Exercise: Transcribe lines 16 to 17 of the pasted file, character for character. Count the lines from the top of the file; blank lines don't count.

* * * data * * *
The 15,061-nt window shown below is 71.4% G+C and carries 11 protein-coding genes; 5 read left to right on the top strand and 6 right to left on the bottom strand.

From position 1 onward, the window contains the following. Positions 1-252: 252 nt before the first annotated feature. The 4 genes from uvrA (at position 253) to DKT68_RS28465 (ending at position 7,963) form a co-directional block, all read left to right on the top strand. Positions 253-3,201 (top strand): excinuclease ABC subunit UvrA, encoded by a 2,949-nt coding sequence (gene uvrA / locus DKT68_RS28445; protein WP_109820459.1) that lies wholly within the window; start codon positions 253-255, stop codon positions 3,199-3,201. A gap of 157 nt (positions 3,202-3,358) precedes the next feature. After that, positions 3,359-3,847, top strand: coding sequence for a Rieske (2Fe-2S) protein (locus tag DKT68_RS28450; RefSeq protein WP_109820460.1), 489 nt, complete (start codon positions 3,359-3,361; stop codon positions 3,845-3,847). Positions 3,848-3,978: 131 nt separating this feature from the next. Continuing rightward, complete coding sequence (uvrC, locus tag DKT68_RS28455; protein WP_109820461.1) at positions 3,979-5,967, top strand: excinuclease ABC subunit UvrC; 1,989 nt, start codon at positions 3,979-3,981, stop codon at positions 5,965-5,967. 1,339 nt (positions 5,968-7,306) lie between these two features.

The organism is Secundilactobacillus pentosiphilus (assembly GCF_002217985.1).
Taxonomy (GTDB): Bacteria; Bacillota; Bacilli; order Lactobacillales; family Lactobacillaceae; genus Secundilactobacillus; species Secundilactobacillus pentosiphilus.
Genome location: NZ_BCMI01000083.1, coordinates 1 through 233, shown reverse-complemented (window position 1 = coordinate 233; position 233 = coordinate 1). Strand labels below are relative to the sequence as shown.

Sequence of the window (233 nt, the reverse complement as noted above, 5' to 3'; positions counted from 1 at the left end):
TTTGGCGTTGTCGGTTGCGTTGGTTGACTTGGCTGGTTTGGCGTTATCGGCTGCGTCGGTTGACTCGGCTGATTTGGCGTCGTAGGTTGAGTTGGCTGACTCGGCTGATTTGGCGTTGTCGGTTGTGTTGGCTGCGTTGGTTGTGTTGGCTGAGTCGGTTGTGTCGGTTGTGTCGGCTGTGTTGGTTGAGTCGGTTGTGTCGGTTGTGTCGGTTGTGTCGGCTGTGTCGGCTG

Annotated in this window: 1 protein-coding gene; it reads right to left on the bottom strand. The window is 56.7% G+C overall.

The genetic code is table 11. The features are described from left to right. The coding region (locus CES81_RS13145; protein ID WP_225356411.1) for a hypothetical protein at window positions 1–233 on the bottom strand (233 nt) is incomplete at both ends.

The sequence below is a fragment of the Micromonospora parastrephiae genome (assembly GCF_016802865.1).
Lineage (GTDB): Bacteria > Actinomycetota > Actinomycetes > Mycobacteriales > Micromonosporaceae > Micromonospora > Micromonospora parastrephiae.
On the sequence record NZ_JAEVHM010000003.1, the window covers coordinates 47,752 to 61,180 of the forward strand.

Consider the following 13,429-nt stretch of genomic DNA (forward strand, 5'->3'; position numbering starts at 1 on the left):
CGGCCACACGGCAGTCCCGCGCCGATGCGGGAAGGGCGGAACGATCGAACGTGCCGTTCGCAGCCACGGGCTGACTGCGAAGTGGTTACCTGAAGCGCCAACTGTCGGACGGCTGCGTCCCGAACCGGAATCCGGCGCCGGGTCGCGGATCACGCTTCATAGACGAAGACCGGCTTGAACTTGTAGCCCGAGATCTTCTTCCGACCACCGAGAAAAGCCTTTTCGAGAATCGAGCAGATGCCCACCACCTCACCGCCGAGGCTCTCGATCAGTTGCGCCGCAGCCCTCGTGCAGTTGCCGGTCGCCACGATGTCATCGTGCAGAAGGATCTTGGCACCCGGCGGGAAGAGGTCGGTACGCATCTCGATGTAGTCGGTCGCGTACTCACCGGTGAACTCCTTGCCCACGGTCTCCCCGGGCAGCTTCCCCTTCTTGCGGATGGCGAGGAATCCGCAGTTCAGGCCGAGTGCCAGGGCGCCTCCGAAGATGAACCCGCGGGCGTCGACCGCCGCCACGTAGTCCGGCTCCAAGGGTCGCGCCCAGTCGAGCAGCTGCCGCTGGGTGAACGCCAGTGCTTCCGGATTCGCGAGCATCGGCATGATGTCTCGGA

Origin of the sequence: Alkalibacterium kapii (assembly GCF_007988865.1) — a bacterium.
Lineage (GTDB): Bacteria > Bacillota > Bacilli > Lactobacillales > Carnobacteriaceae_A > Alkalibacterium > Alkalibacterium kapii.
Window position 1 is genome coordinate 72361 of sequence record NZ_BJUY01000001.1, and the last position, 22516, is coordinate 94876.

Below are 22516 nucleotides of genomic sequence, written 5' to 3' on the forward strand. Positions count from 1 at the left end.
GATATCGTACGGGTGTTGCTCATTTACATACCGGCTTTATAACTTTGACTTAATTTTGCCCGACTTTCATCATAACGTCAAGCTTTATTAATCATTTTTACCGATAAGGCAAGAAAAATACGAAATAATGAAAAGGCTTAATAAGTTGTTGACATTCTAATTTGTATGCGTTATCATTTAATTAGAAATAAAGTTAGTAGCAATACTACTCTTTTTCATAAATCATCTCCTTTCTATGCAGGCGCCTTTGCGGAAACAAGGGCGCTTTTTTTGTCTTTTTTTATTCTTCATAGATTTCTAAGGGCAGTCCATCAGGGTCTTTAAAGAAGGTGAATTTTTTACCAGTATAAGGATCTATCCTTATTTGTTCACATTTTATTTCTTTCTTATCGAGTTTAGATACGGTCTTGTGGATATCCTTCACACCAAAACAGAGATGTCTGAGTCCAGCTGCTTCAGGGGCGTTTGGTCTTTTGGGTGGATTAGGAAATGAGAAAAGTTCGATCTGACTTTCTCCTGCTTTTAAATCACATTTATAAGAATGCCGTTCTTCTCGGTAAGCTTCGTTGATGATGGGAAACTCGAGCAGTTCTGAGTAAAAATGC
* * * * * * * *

Lineage (GTDB): Bacteria > Bacillota > Bacilli > Lactobacillales > Carnobacteriaceae_A > Alkalibacterium > Alkalibacterium kapii.
Window position 1 is genome coordinate 72361 of sequence record NZ_BJUY01000001.1, and the last position, 22516, is coordinate 94876.